What (and who) makes a good bass?

There’s always a better way to make… everything!

By Jon Liebman
Week of December 28, 2020

I first met Tomm Stanley in London about 5 years ago. Though he lives all the way in far-off New Zealand, we’ve become good friends, corresponding often and seeing each other in person as much as possible. So it was great fun doing a one-on-one Facetime chat with Tomm for the interview we published this week on FBPO.

Tomm is the founder of Stonefield Musical Instrument Company, maker of some of the most outstanding basses I’ve ever played. 

Before he launched Stonefield, I can’t say Tomm was completely unsatisfied with the basses that were commercially available, but, given the way his mind works, he’s always felt that certain things could be made better, whether it meant improvements in tone, balance, ease of playing, or a hundred other things.

It turns out his ideas are amazing!

“I actually sat and wrote out a list of things,” Tomm says, “that, over the years, I’d wondered why these things are not on bass guitars.”

The list included things like floating bridges, a wider variety of tone options, and a more optimum body shape, to name just a few items that are part of a never-ending quest to make an overall better instrument.

“I started experimenting with, ‘What would I want in a bass?’ Tomm says. “That’s where the company’s slogan, The bass you’ve always wanted, came from.”

One thing led to another and before he knew it, Tomm had built a few basses. Right away, he knew he was on to something and thought, “Man, this would be so neat to do this for a living. And why not?”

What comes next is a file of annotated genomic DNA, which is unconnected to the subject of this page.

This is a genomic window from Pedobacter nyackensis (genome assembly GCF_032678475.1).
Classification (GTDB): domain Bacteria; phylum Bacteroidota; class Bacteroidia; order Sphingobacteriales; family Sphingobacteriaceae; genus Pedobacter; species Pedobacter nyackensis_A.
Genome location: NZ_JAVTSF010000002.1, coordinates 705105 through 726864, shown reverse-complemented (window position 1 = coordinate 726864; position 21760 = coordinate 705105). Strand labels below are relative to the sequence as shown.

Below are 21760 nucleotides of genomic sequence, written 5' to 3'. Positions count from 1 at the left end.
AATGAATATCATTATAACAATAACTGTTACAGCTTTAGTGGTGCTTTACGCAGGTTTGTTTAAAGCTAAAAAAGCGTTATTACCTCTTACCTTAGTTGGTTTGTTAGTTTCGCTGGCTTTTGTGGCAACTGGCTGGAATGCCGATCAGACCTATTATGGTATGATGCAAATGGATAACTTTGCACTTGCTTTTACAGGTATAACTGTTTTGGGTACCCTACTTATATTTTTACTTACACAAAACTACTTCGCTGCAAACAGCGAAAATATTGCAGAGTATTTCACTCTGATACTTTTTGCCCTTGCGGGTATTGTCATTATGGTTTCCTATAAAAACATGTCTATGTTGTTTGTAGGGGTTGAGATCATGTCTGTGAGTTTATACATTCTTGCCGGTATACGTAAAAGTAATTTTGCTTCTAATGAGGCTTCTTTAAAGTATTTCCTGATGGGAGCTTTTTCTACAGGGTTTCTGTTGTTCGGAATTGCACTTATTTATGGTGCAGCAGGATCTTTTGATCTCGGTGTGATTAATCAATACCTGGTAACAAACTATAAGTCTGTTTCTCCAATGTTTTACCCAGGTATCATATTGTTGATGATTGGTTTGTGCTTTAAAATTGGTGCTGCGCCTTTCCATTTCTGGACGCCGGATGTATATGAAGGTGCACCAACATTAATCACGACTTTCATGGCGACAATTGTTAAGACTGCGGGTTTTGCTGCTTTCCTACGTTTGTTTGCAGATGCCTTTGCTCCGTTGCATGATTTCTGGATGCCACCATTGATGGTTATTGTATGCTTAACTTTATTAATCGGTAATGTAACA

Stonefield basses feature Tomm’s signature tuning system, a multitude of frequency controls, specially angled neck, and other features that make his basses really stand out.

But Tomm’s obsession is not limited to basses. Determined to find a way to get great sound – and great power – out of a lightweight amp, he introduced the Stonefield Mighty Mini, the Mini Plus, and the Sub Mini amplifiers. Barely three feet tall, the right configuration will deliver up to 500 watts. They “absolutely just shake the walls!” Tomm says.

It just goes to show you that, no matter how good a product is, there’s always some aspect of it that can be improved. It’ll be interesting to see what Tomm and other like-minded bass makers come up with next. I for one am eager to find out!

How about you? Have a thought on the subject? Leave a comment below and let me know what you think. In the meantime, check out my interview with Tomm here.

Comments on What (and who) makes a good bass?

  1. Kim says:

    It would have been interesting to ask about the tradeoff between possible advantages of the floating bridge and the disadvantage that neither string height nor intonation is individually adjustable.


    El más grande solo tenía 4 cuerdas.No necesitaba más,y el más grande del contrato 4 también.

  3. Tomm Stanley says:

    Hi Kim,

    I saw your question here so thought I’d come back to you directly with an answer. From the side of advantages, the wooden bridge provides a noticeable warmth to the tonality of the instrument. That doesn’t mean it can’t be sharp or punchy but there’s a tonal … X factor. for lack of a more defined description … that can be distinctly heard when changing between wood and metal in contact with the strings. On the side of concerns: if you’re a person that forever like to fiddle with their height and intonation, then yes, there might be an issue with using this style of bridge. Intonation will never be 100%, drop-dead accurate for all strings but you have two that are perfect and the rest are so close that even chords in the second octave sound without dissonance. The individual string height adjustability might be an issue to some but with the exception of the non-adjustable single-piece bridge that we offer, the three-piece wooden and the thumbwheel version do provide height adjustment. If the way we set-up the bass string-to-string isn’t quite what you like, the instrument may require a visit to a tech or luthier but it’s a simple process that anyone with experience can sort out with you in under a half hour.

    Thanks for your question,
    Tomm Stanley

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